Day 6 – Kibera

Today we sampled the Health curriculum by making a visit to the slums, or informal settlements, of Kibera. Kibera is a Manhattan sized chunk of land dominated by tin, stone and mud huts. It is home to over 700,000 people, 250,000 of which are children. There is a complete lack of infrastructure in this area and robberies, rapes and muggings are prevalent at night. We had a short lecture at the Carolina For Kibera center which is run by UNC and student volunteers. The staff briefed us on the work they do informing people about safe sex, diseases, violence, and other social problems. CFK is working very hard to improve life in Kibera. We were then split into groups of four and given a tour of the slums with one of the local woman. Ana was our guide. She was 25 years old and had a daughter named Melissa who was 6 months old. Our walk into Kibera was eye opening, an absolute culture shock. I have never seen anything like it before, nor do I believe will I ever see anything worse. There was trash everywhere, the air smelled like sewage. The movie The Constant Gardener has a few scenes in this area, so I knew what I was getting into, but I never imagined it would be this bad. The entire horizon was covered rusted tin shacks snaked with small alleys of packed red earth. The alleys are filled with trash, foul smelling streams slip down the sides of streets, cats, dogs and chickens wander aimlessly searching for food, children splash in puddles of sewage- its unbelievable. We followed Ana through the narrow alleyways to our first stop which was the health center. On a busy day the health center can see up to 200 people. The health center was four small rooms in an alley that was maybe 5 feet wide and 20 feet long. The nurses were too busy to talk, so we simply watched them work. Next we followed Ana deeper into Kibera to the house of a young woman and her daughter. The house was ten by ten, it had a sheet for a door, a ratty carpet covered the dirt floor and the room contained a single couch. The young woman had a daughter who was two months old with a cast on her leg. She told us that one day she was cleaning and a chair tipped back and broke the child’s leg. The child could hardly move as she lay on a small pillow, her cast was covered in dirt and feces, it was very sad. The woman did not have any milk so she only had water to give to the baby. As part of our visit we delivered baskets of food, so we left a basket with her and continued our journey through Kibera. The children in the streets were very friendly, we were greeted by all of them with “How are you?” to which we respond “Fine, how are you?” and then they respond “How are you?” It was one big circle and very cute. At one time we’d have up to a half dozen children following us, yelling “Wazungu!” which means ‘white people.’ They all wanted to shake our hands and say hello; they were absolutely adorable. We followed Ana to her house which was also 10 by 10 feet and similarly furnished. Ana made sure we all had seats and then she told us about her life and what it is like in Kibera. She had been living in Kibera for two years. The rent for her house and most others is 1000 shillings plus 500 for electricity, which is usually one light bulb. 1500 shillings is equal to about 20 USD. The landlords come once a month to collect it and they are not lenient on late payments. We met Ana’s sister, Vivian, who was very shy. She told us a little about her school and her favorite subject, which was History. We left Ana with a basket of food and she told us we were welcome back anytime. On our walk back we met dozens more children who continued to greet us and follow us back to the CFK center. We didn’t have any problems with the adults, most of them simply waved to us. A few other groups had people ask them for money, which is natural. The trip to Kibera was an eye opening experience. It forced me to realize that I had no idea what poverty really was. I don’t think I’d be able to handle working in Kibera. It takes a very strong person to devote themselves to those conditions and in my mind all those who do are heroes. The rest of the night at the compound was like every other, but I found myself enjoying each bit of food and every drop of running water just a little bit more than before.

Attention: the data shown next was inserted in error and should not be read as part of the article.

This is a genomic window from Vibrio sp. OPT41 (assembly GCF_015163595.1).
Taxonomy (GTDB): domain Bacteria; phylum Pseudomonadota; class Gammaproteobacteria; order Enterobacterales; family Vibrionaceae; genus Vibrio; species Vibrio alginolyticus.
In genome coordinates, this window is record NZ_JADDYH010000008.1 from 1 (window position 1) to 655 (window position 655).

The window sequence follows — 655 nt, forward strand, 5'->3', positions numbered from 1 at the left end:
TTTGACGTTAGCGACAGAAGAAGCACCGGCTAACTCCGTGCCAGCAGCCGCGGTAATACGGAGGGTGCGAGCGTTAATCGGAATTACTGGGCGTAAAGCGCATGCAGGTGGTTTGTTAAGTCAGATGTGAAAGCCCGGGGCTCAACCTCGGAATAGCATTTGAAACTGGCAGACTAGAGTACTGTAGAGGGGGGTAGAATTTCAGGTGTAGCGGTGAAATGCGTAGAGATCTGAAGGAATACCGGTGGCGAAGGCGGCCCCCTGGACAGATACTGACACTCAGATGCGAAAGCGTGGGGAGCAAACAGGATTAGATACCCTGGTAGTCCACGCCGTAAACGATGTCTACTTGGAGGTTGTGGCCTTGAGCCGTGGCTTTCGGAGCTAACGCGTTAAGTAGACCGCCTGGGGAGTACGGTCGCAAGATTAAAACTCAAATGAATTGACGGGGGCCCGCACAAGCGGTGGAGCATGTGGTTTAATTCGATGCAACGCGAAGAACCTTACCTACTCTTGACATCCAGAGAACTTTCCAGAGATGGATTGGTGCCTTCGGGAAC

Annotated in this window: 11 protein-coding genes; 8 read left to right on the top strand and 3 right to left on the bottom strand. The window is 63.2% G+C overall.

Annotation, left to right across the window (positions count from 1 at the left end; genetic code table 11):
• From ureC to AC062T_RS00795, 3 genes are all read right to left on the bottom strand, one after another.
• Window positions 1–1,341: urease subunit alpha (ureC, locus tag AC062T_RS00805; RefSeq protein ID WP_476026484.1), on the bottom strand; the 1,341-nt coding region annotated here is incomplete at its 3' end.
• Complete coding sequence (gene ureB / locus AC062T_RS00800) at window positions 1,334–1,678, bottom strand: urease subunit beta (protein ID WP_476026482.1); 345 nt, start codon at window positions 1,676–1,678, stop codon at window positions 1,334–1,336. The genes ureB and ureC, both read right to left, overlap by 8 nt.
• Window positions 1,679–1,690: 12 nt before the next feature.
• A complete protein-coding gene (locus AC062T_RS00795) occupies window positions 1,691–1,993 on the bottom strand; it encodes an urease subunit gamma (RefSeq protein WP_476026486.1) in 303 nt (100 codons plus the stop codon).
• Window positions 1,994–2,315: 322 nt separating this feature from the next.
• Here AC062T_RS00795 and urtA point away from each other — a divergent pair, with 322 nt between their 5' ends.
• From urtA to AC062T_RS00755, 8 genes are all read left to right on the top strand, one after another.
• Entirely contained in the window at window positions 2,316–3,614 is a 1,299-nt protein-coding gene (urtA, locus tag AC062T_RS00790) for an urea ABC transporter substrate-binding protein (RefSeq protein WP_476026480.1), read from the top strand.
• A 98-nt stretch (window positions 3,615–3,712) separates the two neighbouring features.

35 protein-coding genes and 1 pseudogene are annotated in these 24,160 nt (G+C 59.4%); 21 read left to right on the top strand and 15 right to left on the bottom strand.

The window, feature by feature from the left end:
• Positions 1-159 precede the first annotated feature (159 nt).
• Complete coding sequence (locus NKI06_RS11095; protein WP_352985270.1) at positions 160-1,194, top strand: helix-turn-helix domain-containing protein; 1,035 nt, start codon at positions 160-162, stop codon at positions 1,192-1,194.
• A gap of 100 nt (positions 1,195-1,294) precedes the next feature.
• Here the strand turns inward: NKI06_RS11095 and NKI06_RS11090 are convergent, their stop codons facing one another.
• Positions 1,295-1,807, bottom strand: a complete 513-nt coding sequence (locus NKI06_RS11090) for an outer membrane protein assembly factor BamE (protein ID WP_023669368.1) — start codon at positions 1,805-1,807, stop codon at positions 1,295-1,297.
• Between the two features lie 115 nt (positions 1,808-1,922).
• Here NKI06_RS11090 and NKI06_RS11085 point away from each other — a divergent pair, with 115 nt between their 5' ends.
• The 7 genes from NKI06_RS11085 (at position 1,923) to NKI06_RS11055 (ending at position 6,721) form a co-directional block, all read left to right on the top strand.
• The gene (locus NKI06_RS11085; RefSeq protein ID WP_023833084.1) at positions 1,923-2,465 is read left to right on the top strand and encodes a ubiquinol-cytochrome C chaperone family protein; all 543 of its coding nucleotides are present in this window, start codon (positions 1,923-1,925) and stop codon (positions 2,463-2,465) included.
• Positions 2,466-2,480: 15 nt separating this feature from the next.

More tomorrow.

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